NSTA Legislative Update: Education Funding under the CARES Act by Jodi Peterson

Coronavirus Aid, Relief, and Economic Security (CARES) Act

As has been widely reported, the Coronavirus Aid, Relief, and Economic Security (CARES) Act will provide about $30.750 billion for an Education Stabilization Fund for states, school districts and institutions of higher education for costs related to coronavirus.

For elementary and secondary education, $13.5 billion is available for formula-grants to States, which will then distribute 90 percent of funds to local educational agencies (based on Title I eligibility) to use for coronavirus-response activities, such as planning for and coordinating during long-term school closures; purchasing educational technology to support online learning for all students served by the local educational agency; and additional activities authorized by federal elementary and secondary education laws including ESEA, IDEA, McKinney-Vento, Adult Education and Family Literacy Act, and Perkins CTE.

Congress allocated $14.250 billion for higher education emergency relief for institutions of higher education to prevent, prepare for, and respond to coronavirus. Funds may be used to defray expenses for institutions of higher education, such as lost revenue, technology costs associated with a transition to distance education, and grants to students for food, housing, course materials, technology, health care, and child care.

Governors in each state will also receive a share of $3 billion to allocate at their discretion for emergency support grants to local educational agencies that the State educational agency deems have been most significantly impacted by coronavirus. These funds will support the ability of such local educational agencies to continue to provide educational services to their students and to support the on-going operations of the local educational agency; and provide emergency support through grants to institutions of higher education serving students within the State.

Waivers, Testing and Accountability

On March 31 the U.S. Department of Education granted waivers to all 50 states to bypass federal requirement to test all of their students this year due to the ongoing national emergency, providing relief from federally mandated testing requirements for this school year.

The Department also unveiled a new streamlined process for providing states funding flexibilities during this national emergency. Schools can seek to repurpose existing K-12 education funds for technology infrastructure and teacher training on distance learning, among other flexibilities, to move resources to areas of highest need.

In response to lawmakers’ requests for information on the ongoing challenges schools face and recommendations to meet those challenges, NSTA and the STEM Education Coalition put together this letter with recommendations directed at Congress as it structures aid legislation to federal agencies as they organize to deal with this crisis.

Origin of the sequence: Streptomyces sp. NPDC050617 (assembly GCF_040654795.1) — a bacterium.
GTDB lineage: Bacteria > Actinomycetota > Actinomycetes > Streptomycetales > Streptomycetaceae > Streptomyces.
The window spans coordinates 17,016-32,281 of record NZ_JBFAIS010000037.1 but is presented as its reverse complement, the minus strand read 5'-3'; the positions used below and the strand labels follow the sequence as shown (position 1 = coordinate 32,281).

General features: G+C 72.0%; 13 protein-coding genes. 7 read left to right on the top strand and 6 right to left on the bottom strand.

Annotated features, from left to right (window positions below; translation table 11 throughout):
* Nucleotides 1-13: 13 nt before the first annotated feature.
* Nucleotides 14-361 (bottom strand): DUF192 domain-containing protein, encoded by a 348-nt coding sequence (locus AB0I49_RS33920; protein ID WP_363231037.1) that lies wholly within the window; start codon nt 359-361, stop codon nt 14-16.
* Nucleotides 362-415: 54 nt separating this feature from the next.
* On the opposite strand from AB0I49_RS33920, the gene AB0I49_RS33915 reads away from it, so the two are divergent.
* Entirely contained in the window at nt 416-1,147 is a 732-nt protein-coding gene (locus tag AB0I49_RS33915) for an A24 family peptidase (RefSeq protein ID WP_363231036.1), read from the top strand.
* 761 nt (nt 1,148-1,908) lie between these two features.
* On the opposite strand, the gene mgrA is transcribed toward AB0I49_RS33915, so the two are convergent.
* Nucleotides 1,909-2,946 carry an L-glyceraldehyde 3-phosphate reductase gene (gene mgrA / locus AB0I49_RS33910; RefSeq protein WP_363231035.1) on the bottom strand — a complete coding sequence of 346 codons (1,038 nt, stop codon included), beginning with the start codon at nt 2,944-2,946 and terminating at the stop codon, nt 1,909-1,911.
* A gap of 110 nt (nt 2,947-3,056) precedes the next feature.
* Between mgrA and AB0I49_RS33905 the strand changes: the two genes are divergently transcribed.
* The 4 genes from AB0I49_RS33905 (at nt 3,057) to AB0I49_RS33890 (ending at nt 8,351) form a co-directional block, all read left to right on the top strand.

When Will Schools Reopen?

Under the three-phase coronavirus recovery strategy floated last week by the White House, schools would stay closed during the first phase of recovery under the guidelines.  Schools and organized youth activities could reopen when states enter a re-opening’s second phase after states proved there was no rebound in cases and specific protocols were met.

No timelines were set for these steps to start,  leaving the responsibility to governors to schedule when their states’ residents can return to restaurants, gyms and offices. Many governors are forming multi-state councils that are working to coordinate openings in their states, including schools.

Federal Resources for COVID-19

The Department has established a dedicated Coronavirus webpage, which includes information for families and communities including at-home activities for students and parents; information on the CARES Act, information on federal student aid, and more.

New National Science Foundation Acting Director

The President has named Dr. Kelvin Droegemeier, Director of The White House Office of Science and Technology Policy (OSTP) and Presidential Science Advisor, to serve as Acting Director of the National Science Foundation (NSF), effective March 31, 2020. Droegemeier has been involved with NSF for more than three decades and served on the National Science Board for 12 years, the last four as Vice Chair. Dr. Droegemeier, who will continue his duties as OSTP Director, will serve as Acting Director as the U.S. Senate considers the nomination of Dr. Sethuraman Panchanathan, who was nominated to lead NSF by the President on December 19, 2019.

Stay tuned, and watch for more updates in future issues of NSTA Express.


Jodi Peterson is the Assistant Executive Director of Communication, Legislative & Public Affairs for the National Science Teachers Association (NSTA) and Chair of the STEM Education Coalition. Reach her via e-mail at jpeterson@nsta.org or via Twitter at @stemedadvocate.

The mission of NSTA is to promote excellence and innovation in science teaching and learning for all.

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